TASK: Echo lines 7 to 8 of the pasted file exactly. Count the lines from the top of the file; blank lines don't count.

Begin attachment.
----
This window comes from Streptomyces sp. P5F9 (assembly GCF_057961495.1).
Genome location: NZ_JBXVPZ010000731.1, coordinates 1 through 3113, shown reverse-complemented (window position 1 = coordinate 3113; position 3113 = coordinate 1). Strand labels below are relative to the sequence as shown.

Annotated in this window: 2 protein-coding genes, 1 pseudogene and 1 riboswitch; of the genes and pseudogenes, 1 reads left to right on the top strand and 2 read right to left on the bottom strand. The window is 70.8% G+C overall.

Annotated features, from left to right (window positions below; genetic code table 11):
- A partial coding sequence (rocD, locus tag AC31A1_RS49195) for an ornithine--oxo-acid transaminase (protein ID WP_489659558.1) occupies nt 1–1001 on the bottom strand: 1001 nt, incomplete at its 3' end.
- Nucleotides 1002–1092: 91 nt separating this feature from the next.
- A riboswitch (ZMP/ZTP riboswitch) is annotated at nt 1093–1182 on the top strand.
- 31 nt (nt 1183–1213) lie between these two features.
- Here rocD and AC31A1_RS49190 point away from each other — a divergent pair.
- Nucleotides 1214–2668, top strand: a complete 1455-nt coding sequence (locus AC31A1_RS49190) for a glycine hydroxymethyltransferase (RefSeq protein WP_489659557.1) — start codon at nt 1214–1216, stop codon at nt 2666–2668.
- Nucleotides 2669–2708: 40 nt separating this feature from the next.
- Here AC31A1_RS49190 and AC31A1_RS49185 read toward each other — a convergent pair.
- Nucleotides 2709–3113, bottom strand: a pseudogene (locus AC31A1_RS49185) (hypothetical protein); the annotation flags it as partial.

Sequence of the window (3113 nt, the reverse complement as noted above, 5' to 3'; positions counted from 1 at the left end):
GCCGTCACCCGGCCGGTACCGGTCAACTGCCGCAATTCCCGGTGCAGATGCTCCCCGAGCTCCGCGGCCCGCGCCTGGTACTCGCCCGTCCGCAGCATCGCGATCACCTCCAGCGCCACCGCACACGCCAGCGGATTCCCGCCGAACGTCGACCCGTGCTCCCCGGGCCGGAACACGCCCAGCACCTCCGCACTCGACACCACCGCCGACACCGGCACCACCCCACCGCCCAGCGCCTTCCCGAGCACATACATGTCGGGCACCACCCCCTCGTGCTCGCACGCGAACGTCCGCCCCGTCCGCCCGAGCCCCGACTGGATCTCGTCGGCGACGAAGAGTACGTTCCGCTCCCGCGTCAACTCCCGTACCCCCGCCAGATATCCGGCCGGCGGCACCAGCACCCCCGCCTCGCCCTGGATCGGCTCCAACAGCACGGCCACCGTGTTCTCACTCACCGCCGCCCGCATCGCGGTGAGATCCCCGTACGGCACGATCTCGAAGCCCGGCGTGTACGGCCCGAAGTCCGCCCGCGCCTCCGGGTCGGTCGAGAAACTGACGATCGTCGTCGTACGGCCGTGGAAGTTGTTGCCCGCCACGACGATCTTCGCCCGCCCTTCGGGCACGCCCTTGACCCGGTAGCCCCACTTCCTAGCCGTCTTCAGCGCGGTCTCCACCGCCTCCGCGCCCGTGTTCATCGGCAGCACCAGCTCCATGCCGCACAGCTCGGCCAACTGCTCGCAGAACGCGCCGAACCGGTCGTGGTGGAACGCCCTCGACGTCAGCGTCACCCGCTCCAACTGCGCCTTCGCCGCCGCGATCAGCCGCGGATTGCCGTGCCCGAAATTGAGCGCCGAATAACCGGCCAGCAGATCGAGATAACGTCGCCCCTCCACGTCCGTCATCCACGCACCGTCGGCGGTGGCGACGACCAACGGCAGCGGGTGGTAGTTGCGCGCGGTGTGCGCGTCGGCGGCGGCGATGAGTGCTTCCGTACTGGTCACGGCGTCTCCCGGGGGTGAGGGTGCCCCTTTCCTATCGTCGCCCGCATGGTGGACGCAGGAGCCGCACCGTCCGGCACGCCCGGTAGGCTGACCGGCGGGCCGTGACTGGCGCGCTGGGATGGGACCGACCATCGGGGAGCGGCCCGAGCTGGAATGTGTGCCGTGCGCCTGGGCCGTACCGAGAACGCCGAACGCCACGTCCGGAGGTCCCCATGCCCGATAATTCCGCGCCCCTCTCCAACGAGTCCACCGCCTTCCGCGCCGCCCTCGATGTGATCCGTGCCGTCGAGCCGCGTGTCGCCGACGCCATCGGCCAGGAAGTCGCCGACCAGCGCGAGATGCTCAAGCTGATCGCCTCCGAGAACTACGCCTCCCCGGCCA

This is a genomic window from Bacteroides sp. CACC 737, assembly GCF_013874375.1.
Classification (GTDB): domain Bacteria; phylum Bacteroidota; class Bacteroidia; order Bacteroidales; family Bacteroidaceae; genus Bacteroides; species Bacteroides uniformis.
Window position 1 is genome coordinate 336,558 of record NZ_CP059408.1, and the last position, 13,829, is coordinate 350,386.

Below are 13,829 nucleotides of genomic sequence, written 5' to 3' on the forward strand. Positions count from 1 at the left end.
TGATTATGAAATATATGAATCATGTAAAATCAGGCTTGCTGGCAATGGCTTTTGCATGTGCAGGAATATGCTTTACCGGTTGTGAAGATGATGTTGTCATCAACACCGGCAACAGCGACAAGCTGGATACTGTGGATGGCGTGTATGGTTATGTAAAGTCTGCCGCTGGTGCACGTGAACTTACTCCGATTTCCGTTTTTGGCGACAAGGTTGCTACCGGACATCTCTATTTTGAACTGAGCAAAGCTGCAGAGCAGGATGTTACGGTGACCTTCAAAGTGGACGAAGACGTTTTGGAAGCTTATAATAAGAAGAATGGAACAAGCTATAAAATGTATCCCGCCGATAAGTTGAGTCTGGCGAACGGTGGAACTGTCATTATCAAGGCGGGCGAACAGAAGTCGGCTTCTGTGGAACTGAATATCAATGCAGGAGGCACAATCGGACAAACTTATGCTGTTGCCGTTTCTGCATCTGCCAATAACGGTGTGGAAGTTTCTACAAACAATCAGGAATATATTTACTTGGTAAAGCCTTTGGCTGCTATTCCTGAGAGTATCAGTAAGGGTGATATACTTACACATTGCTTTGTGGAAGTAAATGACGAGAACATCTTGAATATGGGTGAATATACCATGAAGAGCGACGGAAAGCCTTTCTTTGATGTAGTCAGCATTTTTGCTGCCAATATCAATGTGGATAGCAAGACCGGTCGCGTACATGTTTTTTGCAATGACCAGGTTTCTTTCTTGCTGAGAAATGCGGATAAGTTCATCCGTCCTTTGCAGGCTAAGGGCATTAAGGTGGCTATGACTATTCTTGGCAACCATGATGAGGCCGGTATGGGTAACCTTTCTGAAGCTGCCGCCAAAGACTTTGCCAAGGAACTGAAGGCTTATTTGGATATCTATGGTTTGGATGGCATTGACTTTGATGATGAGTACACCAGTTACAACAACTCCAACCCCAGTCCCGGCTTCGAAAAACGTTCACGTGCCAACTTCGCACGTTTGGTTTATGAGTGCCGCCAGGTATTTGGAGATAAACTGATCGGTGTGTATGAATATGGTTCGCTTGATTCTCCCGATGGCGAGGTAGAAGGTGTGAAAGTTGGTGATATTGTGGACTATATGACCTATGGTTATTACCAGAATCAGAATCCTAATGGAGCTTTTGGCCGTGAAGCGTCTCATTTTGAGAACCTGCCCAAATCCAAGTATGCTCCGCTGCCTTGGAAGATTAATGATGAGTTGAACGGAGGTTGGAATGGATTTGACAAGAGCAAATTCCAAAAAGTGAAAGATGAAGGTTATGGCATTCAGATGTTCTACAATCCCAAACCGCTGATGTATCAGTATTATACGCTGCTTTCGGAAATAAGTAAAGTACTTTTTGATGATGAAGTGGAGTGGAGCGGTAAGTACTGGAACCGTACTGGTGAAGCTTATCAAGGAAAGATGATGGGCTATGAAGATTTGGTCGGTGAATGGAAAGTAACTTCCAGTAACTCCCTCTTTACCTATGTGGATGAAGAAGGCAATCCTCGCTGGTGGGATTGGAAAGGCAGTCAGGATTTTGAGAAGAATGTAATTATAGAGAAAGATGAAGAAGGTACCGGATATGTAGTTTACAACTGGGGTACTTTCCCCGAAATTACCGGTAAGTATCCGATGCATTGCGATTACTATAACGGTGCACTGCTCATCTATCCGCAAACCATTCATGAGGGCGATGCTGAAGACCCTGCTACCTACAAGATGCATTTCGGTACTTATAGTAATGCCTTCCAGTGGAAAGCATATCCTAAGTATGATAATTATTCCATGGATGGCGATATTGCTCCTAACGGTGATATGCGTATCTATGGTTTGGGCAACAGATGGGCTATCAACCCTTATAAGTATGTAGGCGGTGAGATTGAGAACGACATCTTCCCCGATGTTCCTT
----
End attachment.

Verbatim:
- A riboswitch (ZMP/ZTP riboswitch) is annotated at nt 1093–1182 on the top strand.
- 31 nt (nt 1183–1213) lie between these two features.